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Red List of Dominican Cultural Objects at Risk

Following the publication of the Emergency Red List of Haitian Cultural Objects at Risk, drafted after the devastating earthquake that shook the country on 12 January 2010, the Red List of Dominican Cultural Objects at Risk completes the protection devices regarding the island of Hispaniola.

The Dominican Red List aims to help art and heritage professionals and law enforcement officials identify Dominican objects that are protected by national and international legislations. In order to facilitate identification, the Red List illustrates the categories or types of cultural items that are most likely to be illegally traded.

Museums, auction houses, art dealers and collectors are encouraged not to acquire objects similar to those presented in the List without having carefully and thoroughly researched their origin and all relevant legal documentation.

Due to the great diversity of objects, styles and periods, the Red List of Dominican Cultural Objects at Risk is far from exhaustive. Any cultural good that could have originated from the Dominican Republic should be subjected to detailed scrutiny and precautionary measures.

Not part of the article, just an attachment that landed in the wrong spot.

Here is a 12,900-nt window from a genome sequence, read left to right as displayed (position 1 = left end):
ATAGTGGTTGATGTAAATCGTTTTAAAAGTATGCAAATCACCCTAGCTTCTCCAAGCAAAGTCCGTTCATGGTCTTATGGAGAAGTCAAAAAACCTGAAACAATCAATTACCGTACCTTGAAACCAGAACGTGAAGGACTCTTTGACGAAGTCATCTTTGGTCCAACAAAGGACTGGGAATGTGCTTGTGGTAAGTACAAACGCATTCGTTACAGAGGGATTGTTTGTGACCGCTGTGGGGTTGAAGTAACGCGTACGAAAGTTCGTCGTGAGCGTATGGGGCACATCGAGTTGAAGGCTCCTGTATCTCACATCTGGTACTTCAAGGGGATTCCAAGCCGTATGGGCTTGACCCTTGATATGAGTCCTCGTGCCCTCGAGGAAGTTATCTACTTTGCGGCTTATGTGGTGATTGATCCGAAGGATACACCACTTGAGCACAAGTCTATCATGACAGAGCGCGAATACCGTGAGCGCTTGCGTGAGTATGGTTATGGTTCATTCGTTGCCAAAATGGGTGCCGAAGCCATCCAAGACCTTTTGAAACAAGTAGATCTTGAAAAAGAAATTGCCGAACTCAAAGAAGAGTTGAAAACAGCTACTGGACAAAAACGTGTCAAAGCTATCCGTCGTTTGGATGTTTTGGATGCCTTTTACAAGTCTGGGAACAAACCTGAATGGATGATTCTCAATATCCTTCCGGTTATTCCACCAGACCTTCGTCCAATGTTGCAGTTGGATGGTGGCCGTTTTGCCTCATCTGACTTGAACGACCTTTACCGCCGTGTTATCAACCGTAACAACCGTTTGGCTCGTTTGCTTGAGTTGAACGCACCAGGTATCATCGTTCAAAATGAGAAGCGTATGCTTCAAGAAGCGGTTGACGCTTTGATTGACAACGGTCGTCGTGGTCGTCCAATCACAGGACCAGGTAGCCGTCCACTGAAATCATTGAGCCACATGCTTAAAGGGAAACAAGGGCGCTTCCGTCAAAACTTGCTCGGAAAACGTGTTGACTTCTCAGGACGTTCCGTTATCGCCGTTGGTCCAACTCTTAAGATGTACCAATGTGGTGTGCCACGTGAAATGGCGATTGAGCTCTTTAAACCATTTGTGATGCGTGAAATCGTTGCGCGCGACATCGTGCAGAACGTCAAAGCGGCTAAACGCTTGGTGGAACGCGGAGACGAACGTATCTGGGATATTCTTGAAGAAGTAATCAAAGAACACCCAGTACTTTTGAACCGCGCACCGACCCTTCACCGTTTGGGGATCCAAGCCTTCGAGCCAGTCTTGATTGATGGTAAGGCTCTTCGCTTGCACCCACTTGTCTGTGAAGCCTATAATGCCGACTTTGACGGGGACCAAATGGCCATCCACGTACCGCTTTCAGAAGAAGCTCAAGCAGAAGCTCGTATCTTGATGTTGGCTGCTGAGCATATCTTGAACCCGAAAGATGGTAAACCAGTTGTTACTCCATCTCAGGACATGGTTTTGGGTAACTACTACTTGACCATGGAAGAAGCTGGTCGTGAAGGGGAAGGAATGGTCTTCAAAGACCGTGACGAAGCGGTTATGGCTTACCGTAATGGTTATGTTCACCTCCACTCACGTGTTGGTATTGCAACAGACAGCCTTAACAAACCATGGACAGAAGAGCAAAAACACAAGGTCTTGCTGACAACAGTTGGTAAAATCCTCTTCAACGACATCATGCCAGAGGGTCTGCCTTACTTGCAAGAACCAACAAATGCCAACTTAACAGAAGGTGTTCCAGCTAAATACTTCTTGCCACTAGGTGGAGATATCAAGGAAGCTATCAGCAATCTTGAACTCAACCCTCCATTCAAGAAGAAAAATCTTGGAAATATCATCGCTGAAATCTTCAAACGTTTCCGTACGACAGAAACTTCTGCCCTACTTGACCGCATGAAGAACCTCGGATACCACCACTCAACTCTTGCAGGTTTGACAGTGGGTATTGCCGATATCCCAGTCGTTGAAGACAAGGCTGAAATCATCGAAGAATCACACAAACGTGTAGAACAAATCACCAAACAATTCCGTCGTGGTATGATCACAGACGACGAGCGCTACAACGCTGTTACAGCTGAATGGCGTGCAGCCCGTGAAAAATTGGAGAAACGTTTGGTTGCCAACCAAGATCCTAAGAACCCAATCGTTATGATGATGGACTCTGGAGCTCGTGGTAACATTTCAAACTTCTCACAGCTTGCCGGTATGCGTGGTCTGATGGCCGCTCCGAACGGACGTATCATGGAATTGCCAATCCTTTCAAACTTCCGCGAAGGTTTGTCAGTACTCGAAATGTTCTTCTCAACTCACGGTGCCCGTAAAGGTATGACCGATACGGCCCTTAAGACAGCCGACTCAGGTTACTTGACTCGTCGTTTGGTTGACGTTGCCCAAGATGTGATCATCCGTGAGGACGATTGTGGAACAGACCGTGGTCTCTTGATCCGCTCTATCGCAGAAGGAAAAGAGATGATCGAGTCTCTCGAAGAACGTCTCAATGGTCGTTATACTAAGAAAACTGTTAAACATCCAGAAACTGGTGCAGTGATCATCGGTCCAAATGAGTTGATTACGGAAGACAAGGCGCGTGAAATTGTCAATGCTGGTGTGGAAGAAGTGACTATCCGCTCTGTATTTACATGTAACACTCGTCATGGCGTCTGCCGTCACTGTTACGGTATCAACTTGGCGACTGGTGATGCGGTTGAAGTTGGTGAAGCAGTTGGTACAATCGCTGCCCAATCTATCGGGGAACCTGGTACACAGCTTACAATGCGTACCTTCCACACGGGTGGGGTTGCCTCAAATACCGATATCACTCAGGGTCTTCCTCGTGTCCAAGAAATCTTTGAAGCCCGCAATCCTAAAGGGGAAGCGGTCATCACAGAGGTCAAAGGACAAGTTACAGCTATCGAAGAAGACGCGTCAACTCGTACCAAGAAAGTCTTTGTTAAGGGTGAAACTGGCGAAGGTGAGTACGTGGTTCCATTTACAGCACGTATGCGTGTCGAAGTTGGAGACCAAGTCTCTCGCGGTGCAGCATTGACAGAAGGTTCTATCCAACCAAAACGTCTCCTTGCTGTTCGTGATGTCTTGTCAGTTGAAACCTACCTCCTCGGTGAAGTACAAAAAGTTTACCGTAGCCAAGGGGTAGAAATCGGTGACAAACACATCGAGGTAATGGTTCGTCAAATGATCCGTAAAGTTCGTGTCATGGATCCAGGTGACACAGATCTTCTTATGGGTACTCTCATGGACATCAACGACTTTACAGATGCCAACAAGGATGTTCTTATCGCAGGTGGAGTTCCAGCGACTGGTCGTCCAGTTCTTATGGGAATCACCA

Download the Red List of Dominican Cultural Objects at Risk in English

Download the Red List of Dominican Cultural Objects at Risk in Spanish


The island of Hispaniola is made up of two sovereign states: the Republic of Haiti and the Dominican Republic.

With objects dating from the Prehispanic, Colonial and Republican periods, the Dominican Republic is endowed with a unique and rich cultural heritage, characterized mainly by the encountering of three civilizations: the Taíno, the African and the European.

The Dominican Republic, recognizing the significance of its cultural richness, formally acknowledged the importance of protecting this heritage and has started to approve national laws in this regard since as far back as 1903.

The recent global rise of illicit trafficking in cultural objects has given the heritage community reasons for concern. The looting, smuggling and illegal trading of cultural goods lead to a significant loss in the understanding of history. The Red List of Dominican Cultural Objects at Risk has been drafted in cooperation with a team of national and international experts in order to fight this rising trend.